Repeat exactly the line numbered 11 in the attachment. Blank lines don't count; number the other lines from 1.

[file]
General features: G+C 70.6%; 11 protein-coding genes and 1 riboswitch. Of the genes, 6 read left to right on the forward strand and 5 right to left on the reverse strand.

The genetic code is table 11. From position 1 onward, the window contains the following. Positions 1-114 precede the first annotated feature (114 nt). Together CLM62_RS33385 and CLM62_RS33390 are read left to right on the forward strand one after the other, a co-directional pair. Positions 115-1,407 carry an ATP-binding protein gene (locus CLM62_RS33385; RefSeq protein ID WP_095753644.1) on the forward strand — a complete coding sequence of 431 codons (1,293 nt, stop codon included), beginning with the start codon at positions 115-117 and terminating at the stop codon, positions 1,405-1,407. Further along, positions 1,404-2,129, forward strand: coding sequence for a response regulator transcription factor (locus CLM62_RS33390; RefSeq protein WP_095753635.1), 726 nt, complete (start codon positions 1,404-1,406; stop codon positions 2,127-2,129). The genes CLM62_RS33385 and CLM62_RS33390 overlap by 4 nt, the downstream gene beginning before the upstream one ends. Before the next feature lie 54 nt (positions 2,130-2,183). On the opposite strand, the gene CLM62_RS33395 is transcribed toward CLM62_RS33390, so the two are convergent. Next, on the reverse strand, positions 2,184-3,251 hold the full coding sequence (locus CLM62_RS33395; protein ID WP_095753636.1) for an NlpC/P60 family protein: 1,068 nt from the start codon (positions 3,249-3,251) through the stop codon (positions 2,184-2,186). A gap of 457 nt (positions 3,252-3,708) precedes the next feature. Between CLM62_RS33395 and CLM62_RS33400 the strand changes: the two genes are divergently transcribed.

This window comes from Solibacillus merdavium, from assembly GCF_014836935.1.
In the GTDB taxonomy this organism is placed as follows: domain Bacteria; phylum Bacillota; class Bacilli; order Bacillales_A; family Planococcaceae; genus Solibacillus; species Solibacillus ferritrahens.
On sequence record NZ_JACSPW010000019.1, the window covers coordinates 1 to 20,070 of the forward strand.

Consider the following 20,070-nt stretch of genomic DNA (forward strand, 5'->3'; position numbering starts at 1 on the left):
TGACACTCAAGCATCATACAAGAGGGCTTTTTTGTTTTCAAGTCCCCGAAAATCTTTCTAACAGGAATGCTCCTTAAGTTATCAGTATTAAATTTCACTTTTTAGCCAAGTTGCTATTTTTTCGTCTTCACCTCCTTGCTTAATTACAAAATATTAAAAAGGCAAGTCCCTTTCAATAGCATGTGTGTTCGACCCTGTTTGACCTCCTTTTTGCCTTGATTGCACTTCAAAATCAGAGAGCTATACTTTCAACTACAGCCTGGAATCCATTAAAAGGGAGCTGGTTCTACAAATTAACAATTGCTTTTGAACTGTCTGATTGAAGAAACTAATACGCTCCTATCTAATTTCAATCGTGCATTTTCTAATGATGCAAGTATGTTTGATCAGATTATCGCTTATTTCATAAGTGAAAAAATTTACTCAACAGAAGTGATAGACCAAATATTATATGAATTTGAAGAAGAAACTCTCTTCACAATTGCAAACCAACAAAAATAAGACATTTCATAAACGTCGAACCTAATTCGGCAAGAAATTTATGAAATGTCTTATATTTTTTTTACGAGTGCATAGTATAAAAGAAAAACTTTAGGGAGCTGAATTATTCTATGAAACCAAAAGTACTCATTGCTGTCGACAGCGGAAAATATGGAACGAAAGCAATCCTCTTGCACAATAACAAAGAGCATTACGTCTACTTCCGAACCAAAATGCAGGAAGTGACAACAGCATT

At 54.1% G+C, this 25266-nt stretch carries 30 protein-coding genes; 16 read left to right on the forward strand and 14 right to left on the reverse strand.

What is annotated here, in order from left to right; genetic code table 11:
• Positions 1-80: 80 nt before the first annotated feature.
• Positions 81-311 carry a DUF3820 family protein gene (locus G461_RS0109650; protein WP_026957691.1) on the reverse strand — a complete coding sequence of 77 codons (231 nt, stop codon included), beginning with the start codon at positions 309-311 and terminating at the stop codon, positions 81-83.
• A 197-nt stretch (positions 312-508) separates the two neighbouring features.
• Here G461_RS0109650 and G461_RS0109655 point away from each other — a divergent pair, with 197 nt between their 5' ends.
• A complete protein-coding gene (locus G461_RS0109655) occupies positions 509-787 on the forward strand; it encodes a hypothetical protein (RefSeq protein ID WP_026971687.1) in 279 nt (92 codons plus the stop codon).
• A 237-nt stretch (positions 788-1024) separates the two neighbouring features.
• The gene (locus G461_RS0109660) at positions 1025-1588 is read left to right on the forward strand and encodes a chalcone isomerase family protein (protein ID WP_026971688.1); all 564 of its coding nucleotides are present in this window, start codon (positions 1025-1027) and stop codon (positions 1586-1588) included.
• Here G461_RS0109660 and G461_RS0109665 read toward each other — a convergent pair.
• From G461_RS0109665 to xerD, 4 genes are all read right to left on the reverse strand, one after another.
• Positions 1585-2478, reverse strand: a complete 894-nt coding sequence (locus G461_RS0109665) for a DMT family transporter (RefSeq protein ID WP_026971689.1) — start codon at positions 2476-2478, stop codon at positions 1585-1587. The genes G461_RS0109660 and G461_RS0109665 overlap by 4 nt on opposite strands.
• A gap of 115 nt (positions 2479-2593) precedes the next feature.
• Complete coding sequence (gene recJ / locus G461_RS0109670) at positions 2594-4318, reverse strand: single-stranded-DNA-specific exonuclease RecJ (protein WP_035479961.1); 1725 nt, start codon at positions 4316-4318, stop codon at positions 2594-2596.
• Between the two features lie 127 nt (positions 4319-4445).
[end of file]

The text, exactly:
• Positions 81-311 carry a DUF3820 family protein gene (locus G461_RS0109650; protein WP_026957691.1) on the reverse strand — a complete coding sequence of 77 codons (231 nt, stop codon included), beginning with the start codon at positions 309-311 and terminating at the stop codon, positions 81-83.